The Villages in the Loch Lomond and the Trossachs National Park are steeped in history, legend and some myth. They attract many visitors every year because of the beautiful scenery of hills, lochs and glens, plus offering a great number of outdoor pursuits and leisure pastimes.
The Trossachs area became popular after the poem “The Lady of the Lake” was written by Sir Walter Scott in 1810. Other famous figures in the history of The Trossachs were Rob Roy and Mary Queen of Scots. Rob Roy spent much time around the village of Aberfoyle and Glen Gyle near Loch Katrine where he was a cattle breeder and herder, not always with cattle he owned!
There are many historical places to visit in the National Park including beautiful churches, castles and stately homes that have kept their traditional charm. There are many castles for example, including Carrick Castle at Lochgoilhead and Inveraray Castle which once were home to the Clan Campbell. And of course there is Stirling Castle which is one of the finest castles built in Scotland and well worth a day visit.
Most villages in the Trossachs and around Loch Lomond are situated in very tranquil surroundings perfect to relax and explore the beautiful outdoors. A large number of films were made and showed scenes of The Trossachs Villages such as the classic film about Rob Roy MacGregor shot in 1953. Doune Castle was part of the film location of ‘Monty Python & the Holy Grail’ in 1974.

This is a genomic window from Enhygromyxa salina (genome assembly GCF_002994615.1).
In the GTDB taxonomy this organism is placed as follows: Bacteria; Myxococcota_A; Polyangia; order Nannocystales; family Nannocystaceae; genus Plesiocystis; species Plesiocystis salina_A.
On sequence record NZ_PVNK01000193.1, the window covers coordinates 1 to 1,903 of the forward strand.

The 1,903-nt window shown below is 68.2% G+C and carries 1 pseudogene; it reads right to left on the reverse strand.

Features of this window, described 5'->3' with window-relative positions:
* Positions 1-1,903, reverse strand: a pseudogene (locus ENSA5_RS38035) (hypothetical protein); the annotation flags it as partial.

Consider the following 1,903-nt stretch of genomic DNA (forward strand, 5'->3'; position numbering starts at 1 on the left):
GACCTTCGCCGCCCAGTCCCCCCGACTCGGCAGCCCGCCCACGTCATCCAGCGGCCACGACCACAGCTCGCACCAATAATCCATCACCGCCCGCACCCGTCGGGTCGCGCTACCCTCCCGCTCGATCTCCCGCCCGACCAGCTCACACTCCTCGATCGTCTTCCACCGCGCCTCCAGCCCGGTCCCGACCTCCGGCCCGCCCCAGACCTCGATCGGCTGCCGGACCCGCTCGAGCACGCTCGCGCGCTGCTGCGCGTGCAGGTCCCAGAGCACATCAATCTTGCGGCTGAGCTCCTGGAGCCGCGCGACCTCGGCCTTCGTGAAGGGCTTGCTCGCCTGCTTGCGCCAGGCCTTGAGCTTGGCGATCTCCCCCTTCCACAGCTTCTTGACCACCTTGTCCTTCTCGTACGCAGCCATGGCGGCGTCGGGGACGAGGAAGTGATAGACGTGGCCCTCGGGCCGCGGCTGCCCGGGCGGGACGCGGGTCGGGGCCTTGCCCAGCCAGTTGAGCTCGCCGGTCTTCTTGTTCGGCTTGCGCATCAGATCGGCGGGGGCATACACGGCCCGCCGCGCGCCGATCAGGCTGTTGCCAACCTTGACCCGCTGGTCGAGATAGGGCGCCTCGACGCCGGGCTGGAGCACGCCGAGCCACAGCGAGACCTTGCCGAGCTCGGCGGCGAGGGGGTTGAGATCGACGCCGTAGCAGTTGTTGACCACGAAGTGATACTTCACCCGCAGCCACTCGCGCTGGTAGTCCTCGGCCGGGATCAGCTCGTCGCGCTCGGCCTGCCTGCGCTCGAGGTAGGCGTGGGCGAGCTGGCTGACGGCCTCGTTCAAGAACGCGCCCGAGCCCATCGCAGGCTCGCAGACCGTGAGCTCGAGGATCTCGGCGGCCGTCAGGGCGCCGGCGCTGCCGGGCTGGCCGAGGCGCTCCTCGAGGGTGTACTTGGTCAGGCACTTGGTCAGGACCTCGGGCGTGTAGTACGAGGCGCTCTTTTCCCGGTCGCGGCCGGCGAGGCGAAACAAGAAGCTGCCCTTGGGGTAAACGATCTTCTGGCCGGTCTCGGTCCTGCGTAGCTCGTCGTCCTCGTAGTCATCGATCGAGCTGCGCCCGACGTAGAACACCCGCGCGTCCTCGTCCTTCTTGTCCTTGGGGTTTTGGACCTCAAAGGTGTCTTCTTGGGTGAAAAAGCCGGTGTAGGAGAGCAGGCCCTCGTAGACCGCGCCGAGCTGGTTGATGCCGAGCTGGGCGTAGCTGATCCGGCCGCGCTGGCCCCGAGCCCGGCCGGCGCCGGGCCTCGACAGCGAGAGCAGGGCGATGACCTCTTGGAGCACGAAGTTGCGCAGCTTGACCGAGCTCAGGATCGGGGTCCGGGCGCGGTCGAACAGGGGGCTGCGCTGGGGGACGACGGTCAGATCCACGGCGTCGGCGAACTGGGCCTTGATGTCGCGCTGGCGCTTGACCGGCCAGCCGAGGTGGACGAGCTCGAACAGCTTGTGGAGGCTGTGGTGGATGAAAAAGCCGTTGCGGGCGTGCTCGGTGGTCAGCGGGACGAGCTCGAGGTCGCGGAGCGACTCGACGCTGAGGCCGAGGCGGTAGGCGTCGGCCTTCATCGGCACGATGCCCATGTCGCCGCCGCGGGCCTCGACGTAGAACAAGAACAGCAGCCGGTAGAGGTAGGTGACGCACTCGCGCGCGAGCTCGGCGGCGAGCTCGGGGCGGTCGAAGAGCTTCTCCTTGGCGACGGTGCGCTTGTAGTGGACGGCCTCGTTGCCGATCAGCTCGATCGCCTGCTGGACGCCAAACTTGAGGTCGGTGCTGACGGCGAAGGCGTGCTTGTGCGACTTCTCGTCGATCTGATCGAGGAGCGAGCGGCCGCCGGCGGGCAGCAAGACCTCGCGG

Balloch at the south end of Loch Lomond, is the HQ of The National Park Authority. Balloch offers many activities such as water sports, loch cruises, golf, shopping, and sightseeing. This small town is the main gateway to the National Park as it has good public transport access from Glasgow and a regular bus service along the west shores of Loch Lomond up to the village of Tyndrum and even further to Fort William.
Other gateway villages are Aberfoyle and Callander both attracting many thousands of visitors every year due to the range of services available, the spectacular scenery and the miles of walking and cycling routes in the Loch Ard and Loch Achray Forests. You will find some fine pubs and restaurants and a good selection of shops as well as plenty of accommodation and campsites.
The West Highland Way long distance walk is 96 miles (151km) long and runs from Milngavie in the North of Glasgow to Fort William. Much of the route passes through The Trossachs along the east shore of Loch Lomond. Each year more than 70,000 walkers walk this route.
The Rob Roy Way is another popular long distance walk and passes the Southern Highlands along beautiful countryside and historical villages. It starts from the village of Drymen and passes Aberfoyle, Callander, Strathyre, Killin and some other villages until it reaches Pitlochry after 92 miles (148 km).
The National Cycle Route 7 is a long distance cycle route from Calistle to Inverness and passes through the forests of Loch Ard and Loch Achray as well as through many of the Villages such as Gartmore, Drymen, Aberfoyle and Callander. This route is partly on forest tracks and quiet country roads and is a challenging route in places but has spectacular scenery for most of the route.